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LaVonne Gibbons, COVID-19 Survivor Encourages Everyone to Get Vaccinated: COVID is not a Game

Friday, April 23, 2021

Over 7000 people in Whiteside County have tested positive for COVID-19 since the start of the pandemic in 2020. Many were lucky and had mild symptoms that seemed to pass within few days. 165 community members and friends passed away as the virus overtook their respiratory and immune systems due to age or other health conditions. And then there were many others – like 63-year-old Tampico resident, LaVonne Gibbons – who although they ended up in the “98-99% survival” category, had to fight for their life in the hospital for several weeks or even months. This is her story:

LaVonne, like many others unfortunately, was afraid to get the COVID-19 vaccine. She felt like it was rushed and had come out too soon, and she declined the vaccine when it was offered to her. So, when she became sick in January of 2021, she thought she had the stomach flu. “I was running a temperature, had diarrhea, and had no appetite,” she said. “I didn’t have any headaches, vomiting or cough, and I hadn’t lost my taste or smell…nothing would have made me think I had COVID. In fact, they were the same symptoms I had six years ago when I got really sick with the flu. All I did then was lay down under my covers and it went away.”

After a full week of being sick and calling off work, her boss asked her to please consider getting tested for COVID. “She said it was my choice to be tested, and I will forever be grateful that she suggested that to me. But following the positive test result, I should have known enough to come to the hospital right then. That’s how sick I was, and I was getting weaker and weaker.”

That Saturday, LaVonne found that she could barely pull herself out of bed. She took a shower and didn’t have the energy to dry off. When her son, also a Tampico resident, called to check on her, he noticed that she was sounding much worse. “I told him to give me an hour to get ready, and he could take me to the hospital. But I couldn’t do it…I didn’t even have the strength to dress myself,” she said as tears welled in her eyes. “That’s how sick I was.”

“He called the ambulance, and when they arrived, one of the paramedics was someone I had known for years,” LaVonne continued. “She came in, talked to me so sweetly and helped me get dressed. It was so very scary…I couldn’t stand. I couldn’t sit at the edge of the bed. I was just a body that couldn’t do anything. I’m always doing something for somebody…and now I couldn’t even do anything for myself.”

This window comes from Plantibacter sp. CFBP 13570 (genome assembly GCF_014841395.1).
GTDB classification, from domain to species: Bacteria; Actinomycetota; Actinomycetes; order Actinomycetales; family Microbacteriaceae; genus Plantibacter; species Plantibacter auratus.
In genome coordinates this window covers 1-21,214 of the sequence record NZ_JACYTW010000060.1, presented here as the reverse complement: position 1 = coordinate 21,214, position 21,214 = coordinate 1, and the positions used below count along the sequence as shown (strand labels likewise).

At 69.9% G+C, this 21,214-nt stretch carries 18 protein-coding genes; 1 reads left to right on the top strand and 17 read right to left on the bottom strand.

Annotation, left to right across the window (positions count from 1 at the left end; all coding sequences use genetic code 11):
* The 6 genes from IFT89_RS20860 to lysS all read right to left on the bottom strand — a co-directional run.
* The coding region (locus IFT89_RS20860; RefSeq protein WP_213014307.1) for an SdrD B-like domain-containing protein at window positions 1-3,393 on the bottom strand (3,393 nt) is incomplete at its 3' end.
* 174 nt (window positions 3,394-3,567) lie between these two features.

After arriving at CGH Medical Center’s Emergency Room, everything became a blur. “I remember being brought up to the 4th floor (Critical Care Unit), and I remember them putting a bi-pap mask on me. I remember discussions about possibly putting me on a ventilator or needing lung transplants, and I began to think to myself that I was never going to recover. Other than that, all I remember was wanting them to leave me alone and let me sleep,” she said. “But thank God, for the next month, they didn’t leave me alone.”

“They would look at me through the window to check on me and come hold my hand,” she said. “One of the nurses would hold me and feed me while raising and lowering my mask just so I could eat and breathe. She was like an angel watching out for me. They helped me through my anxiety, brought me small gifts to bring a smile to my face, and – once I was able to eat on my own and talk on the phone – they would watch me through the door and remind me to breathe since I could lose my breath so quickly. I can’t explain how wonderful they all were. Their love and care was just phenomenal. Without them – and the many prayers from all of the CGH staff and my friends and family – I don’t think I would have made it.”

LaVonne is very grateful for her second chance at life and is now urging others to not only get vaccinated- because COVID is not a game - but to also live a healthier lifestyle. “I know now that I would not have gotten as sick if I would have just taken the vaccine to help build my immunity. Luckily, before this happened, I was doing a lot of walking, was eating healthy and had lost some weight. Maybe God knew this was going to happen and He pushed me in the right direction. I wonder how COVID would have affected my lungs if I hadn’t been doing all that.”

“All in all, I just hope my story will help someone else,” LaVonne said. “People think COVID is a joke. If they could see the condition that I came in here in, they’d believe everything. If you’re sick, get tested. If you’re really sick, get to the hospital. And if you have a chance to get the COVID vaccine, please get it. Maybe if I would have gotten the vaccine, or if I had come in as soon as I was running a temperature and tested positive, things would have been easier. I’ll never know that, but I do know I’m not invincible,” she said with a smile. “Having COVID can be a nightmare…something I wouldn’t wish on my worst enemy. Nothing shakes your reality until you see yourself basically lifeless.”

LaVonne continues breathing therapies and leg exercises to help regain her strength and still struggles with her oxygen levels. She is looking forward to spending more time with her family of three daughters, a son, 17 grandchildren and six great grandchildren once the pandemic is over. “I think this was God’s way of saying it’s time to slow down,” LaVonne said as she rubbed her gold ring engraved with the word “Faith”. “I worked hard to raise my children, and I think I have no choice this time…it’s time to focus on myself.”